IU in the News

A daily digest of media coverage about Indiana University

March 3, 2021
IU in the News is a daily review of the important news stories relating to Indiana University. It is not intended to be an all-inclusive gathering of news, and no editorial revisions are made to the content, which is presented as it was initially published or broadcast.

IU Making Headlines

Sports Illustrated

AUDIO: Indiana AD Scott Dolson talks IU basketball with AJ Guyton

Indiana Athletic Director Scott Dolson joined AJ Guyton on the House of Hoosier Podcast on Tuesday afternoon to discuss his ascendance to athletic director and how it's been during his first year. Of course, the two talked about Indiana basketball as well, who have a big game at Michigan State on Tuesday night.

Related stories: The Indianapolis Star

The Republic

'Playing with light': New installation offers fun by interacting with former Republic building

A group of graduate students and a professor from Indiana University's J. Irwin Miller Architecture Program is inviting local residents to play along and have a little fun with light as they pass by the former Republic building in downtown Columbus. A new, interactive installation, "Lines of Light," is now installed along the glass panels of the building facing Second Street downtown, and will be open for the public to experience through April, said assistant professor of architecture Daniel Martinez. The installation uses motion sensors on the building's steel columns to activate a row of lights, which are more easily observed at night. Visitors can walk up to the outside of the building on its north side and use these sensors as part of a socially-distanced game.

IU Voices in the News

The Wall Street Journal

We urgently need an NTSB for cybersecurity

Written by Christopher A. Hart, former chairman of the National Transportation Safety Board, and Scott J. Shackelford, chair of the cybersecurity program at Indiana University Bloomington. Sen. Mark Warner (D., Va.) has called for the creation of a national cybersecurity safety board in response to the expanding fallout regarding the SolarWinds hack ("SolarWinds Hack Was Wider Than Thought," U.S. News, Feb. 24). We think that it's past time for such a move. The SolarWinds hack highlights many vulnerabilities that have gone unaddressed for too long.

Los Angeles Times

QAnon and conspiracy theories are taking hold in churches. Pastors are fighting back

The spread of disinformation isn't exclusive to religious groups and is widely seen as a larger casualty of the internet. In the last year, Facebook and Twitter have cracked down on QAnon-related accounts and appended fact checks to posts on COVID-19 and the presidential election. Conservatives and free speech supporters have said the social media companies have gone too far in canceling Trump's accounts for their role in the insurrection. Yet, because Christianity is the largest faith in the U.S., "it's key to look at churches and pastors as spaces where people organize and spread their ideas," said Andrew Whitehead, an Indiana University-Purdue University sociologist and co-author of "Taking America Back For God." Whitehead studies the growth of Christian nationalism, which he described as the "the fusing of Christianity with the belief that we are a Christian nation, one that God has chosen specifically for success and a particular Christian path, one that has been tied to the Republican Party and being white." This joining of politics and faith "has been influential for decades but was given a much bigger megaphone by Trump," he said.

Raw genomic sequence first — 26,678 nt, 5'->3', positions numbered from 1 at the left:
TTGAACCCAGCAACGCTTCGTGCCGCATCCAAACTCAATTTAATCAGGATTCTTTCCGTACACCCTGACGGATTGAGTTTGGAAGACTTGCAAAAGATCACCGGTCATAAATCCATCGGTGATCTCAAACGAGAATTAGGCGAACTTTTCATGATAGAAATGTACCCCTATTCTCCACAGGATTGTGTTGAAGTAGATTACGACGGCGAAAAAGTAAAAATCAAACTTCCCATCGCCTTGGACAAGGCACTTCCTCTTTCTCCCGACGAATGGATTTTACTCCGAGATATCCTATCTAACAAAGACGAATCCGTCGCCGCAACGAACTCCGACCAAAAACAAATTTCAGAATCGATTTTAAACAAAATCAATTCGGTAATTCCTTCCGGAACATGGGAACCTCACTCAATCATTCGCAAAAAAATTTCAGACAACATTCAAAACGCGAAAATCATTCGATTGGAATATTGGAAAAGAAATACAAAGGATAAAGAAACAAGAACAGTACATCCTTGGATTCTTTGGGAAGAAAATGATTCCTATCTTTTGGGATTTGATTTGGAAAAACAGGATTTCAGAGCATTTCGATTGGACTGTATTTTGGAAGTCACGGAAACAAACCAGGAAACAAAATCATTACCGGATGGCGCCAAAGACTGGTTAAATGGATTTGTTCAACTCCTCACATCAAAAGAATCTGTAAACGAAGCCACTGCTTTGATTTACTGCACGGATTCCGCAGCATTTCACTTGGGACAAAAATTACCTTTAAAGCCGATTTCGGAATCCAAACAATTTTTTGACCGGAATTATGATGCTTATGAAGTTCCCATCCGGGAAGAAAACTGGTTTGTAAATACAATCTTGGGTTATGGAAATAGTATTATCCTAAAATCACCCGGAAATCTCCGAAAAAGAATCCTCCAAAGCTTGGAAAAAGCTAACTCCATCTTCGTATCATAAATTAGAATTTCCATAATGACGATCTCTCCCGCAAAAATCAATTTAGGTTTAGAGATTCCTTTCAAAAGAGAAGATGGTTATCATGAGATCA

Foreign Affairs

India's farmers will benefit from reforms

Written by Surupa Gupta, a professor of political science and international affairs at the University of Mary Washington, and Sumit Ganguly, Distinguished Professor of Political Science and the Rabindranath Tagore Chair in Indian Cultures and Civilizations at Indiana University, Bloomington. In September 2020, India's Parliament passed three bills designed to change the way the country bought and sold agricultural goods. With its commanding majority in the legislature, the ruling Bharatiya Janata Party (BJP) forced the bills through with little discussion. Such haste and unilateralism are not unusual for the government of Prime Minister Narendra Modi, which sought little input before eliminating all high-denomination cash bills in 2016, for example, or rushing a year later to implement a new goods and services tax. But while those earlier policies caused hardship and sparked some minor protests, the consequences of the farm bills are of another order altogether.

Muncie Journal

New family resource center opens to support families in Muncie and Delaware County